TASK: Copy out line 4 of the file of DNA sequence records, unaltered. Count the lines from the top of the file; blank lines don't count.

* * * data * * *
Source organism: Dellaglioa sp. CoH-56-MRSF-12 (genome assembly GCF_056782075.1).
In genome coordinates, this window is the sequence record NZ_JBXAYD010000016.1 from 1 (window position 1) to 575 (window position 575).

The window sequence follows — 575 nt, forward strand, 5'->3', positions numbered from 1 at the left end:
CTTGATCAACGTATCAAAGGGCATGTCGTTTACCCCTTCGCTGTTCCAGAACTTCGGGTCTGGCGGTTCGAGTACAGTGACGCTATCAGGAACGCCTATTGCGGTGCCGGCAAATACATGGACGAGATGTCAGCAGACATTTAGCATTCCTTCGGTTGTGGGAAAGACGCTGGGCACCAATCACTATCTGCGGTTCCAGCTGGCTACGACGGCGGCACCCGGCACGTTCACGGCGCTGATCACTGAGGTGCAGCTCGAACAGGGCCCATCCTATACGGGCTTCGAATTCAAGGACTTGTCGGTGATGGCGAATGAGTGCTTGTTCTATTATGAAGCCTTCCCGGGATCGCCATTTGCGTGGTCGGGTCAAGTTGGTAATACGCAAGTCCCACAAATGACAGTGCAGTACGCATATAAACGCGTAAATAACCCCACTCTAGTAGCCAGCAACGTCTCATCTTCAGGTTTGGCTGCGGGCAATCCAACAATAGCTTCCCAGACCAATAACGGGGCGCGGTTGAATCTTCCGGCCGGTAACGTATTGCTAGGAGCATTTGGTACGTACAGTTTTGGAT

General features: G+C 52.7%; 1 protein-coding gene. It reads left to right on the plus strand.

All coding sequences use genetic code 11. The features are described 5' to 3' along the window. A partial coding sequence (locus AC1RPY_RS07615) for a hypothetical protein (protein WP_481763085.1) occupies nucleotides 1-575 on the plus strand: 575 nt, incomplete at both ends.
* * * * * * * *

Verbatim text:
CTTGATCAACGTATCAAAGGGCATGTCGTTTACCCCTTCGCTGTTCCAGAACTTCGGGTCTGGCGGTTCGAGTACAGTGACGCTATCAGGAACGCCTATTGCGGTGCCGGCAAATACATGGACGAGATGTCAGCAGACATTTAGCATTCCTTCGGTTGTGGGAAAGACGCTGGGCACCAATCACTATCTGCGGTTCCAGCTGGCTACGACGGCGGCACCCGGCACGTTCACGGCGCTGATCACTGAGGTGCAGCTCGAACAGGGCCCATCCTATACGGGCTTCGAATTCAAGGACTTGTCGGTGATGGCGAATGAGTGCTTGTTCTATTATGAAGCCTTCCCGGGATCGCCATTTGCGTGGTCGGGTCAAGTTGGTAATACGCAAGTCCCACAAATGACAGTGCAGTACGCATATAAACGCGTAAATAACCCCACTCTAGTAGCCAGCAACGTCTCATCTTCAGGTTTGGCTGCGGGCAATCCAACAATAGCTTCCCAGACCAATAACGGGGCGCGGTTGAATCTTCCGGCCGGTAACGTATTGCTAGGAGCATTTGGTACGTACAGTTTTGGAT